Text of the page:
### Learning Outcomes

- Combine functions using algebraic operations.
- Create a new function by composition of functions.

Function composition, as we saw in the introduction and as we’ll explore in detail later in this section, is a way to combine existing functions. Another way to combine functions is to carry out the usual algebraic operations on functions, such as addition, subtraction, multiplication and division. We do this by performing the operations with the function outputs, defining the result as the output of our new function.

Suppose we need to add two columns of numbers that represent a husband and wife’s separate annual incomes over a period of years, with the result being their total household income. We want to do this for every year, adding only that year’s incomes and then collecting all the data in a new column. If [latex]w\left(y\right)[/latex] is the wife’s income and [latex]h\left(y\right)[/latex] is the husband’s income in year [latex]y[/latex], and we want [latex]T[/latex] to represent the total income, then we can define a new function.

If this holds true for every year, then we can focus on the relation between the functions without reference to a year and write

Just as for this sum of two functions, we can define difference, product, and ratio functions for any pair of functions that have the same kinds of inputs (not necessarily numbers) and also the same kinds of outputs (which do have to be numbers so that the usual operations of algebra can apply to them, and which also must have the same units or no units when we add and subtract). In this way, we can think of adding, subtracting, multiplying, and dividing functions.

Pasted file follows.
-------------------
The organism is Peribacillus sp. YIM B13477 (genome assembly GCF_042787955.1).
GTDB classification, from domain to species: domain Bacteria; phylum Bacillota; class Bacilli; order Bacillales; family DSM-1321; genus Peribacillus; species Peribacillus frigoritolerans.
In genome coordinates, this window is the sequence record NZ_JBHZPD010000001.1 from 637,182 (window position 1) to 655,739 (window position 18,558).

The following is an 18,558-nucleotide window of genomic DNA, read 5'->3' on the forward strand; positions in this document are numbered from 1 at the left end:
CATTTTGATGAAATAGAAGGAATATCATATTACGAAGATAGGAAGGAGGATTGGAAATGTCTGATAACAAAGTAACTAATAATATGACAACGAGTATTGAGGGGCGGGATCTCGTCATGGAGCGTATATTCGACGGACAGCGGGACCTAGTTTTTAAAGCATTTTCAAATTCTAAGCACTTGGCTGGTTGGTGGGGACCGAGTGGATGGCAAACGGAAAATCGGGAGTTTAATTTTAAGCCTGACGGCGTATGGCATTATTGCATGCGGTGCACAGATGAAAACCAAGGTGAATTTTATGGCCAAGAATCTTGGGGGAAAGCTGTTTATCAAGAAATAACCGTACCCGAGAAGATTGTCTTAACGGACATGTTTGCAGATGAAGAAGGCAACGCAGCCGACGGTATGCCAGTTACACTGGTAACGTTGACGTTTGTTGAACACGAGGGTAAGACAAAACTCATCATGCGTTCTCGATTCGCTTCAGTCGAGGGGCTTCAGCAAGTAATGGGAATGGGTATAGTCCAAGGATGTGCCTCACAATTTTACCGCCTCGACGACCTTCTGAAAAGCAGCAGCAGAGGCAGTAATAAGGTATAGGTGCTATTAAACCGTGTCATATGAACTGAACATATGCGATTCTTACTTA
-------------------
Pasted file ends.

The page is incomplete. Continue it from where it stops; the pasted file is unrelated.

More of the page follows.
For two functions [latex]f\left(x\right)[/latex] and [latex]g\left(x\right)[/latex] with real number outputs, we define new functions [latex]f+g,f-g,f\cdot{g}[/latex], and [latex]\dfrac{f}{g}[/latex] by the relations

### Example: Performing Algebraic Operations on Functions

Find and simplify the functions [latex]\left(g-f\right)\left(x\right)[/latex] and [latex]\left(\dfrac{g}{f}\right)\left(x\right)[/latex], given [latex]f\left(x\right)=x - 1[/latex] and [latex]g\left(x\right)={x}^{2}-1[/latex]. Give the domain of your result. Are they the same function?

### recall operations on algebraic expressions

See Module 2: Polynomial and Rational Expressions for a refresher on how to do operations on algebraic expressions.

- Use order of operations when multiple operations are present
- When subtracting one polynomial expression from another, be sure to subtract
*each term*of the second from the first - Use the distributive property when multiplying two polynomial expressions

### Try It now

Find and simplify the functions [latex]\left(f\cdot{g}\right)\left(x\right)[/latex] and [latex]\left(f-g\right)\left(x\right)[/latex].

Are they the same function?

### Try It

Let’s explore what happens to the graphs of functions that are combined using algebraic operations. Use an online graphing calculator to graph the following functions:

- [latex]f(x) = x^2+3x-4[/latex]
- [latex]g(x) = \dfrac{1}{x-1}[/latex]

Now, enter [latex]h(x) = f(x)+g(x)[/latex] into the next line.

Evaluate [latex]h(1)[/latex], why do you think you get this result?

### Create a New Function Using a Composition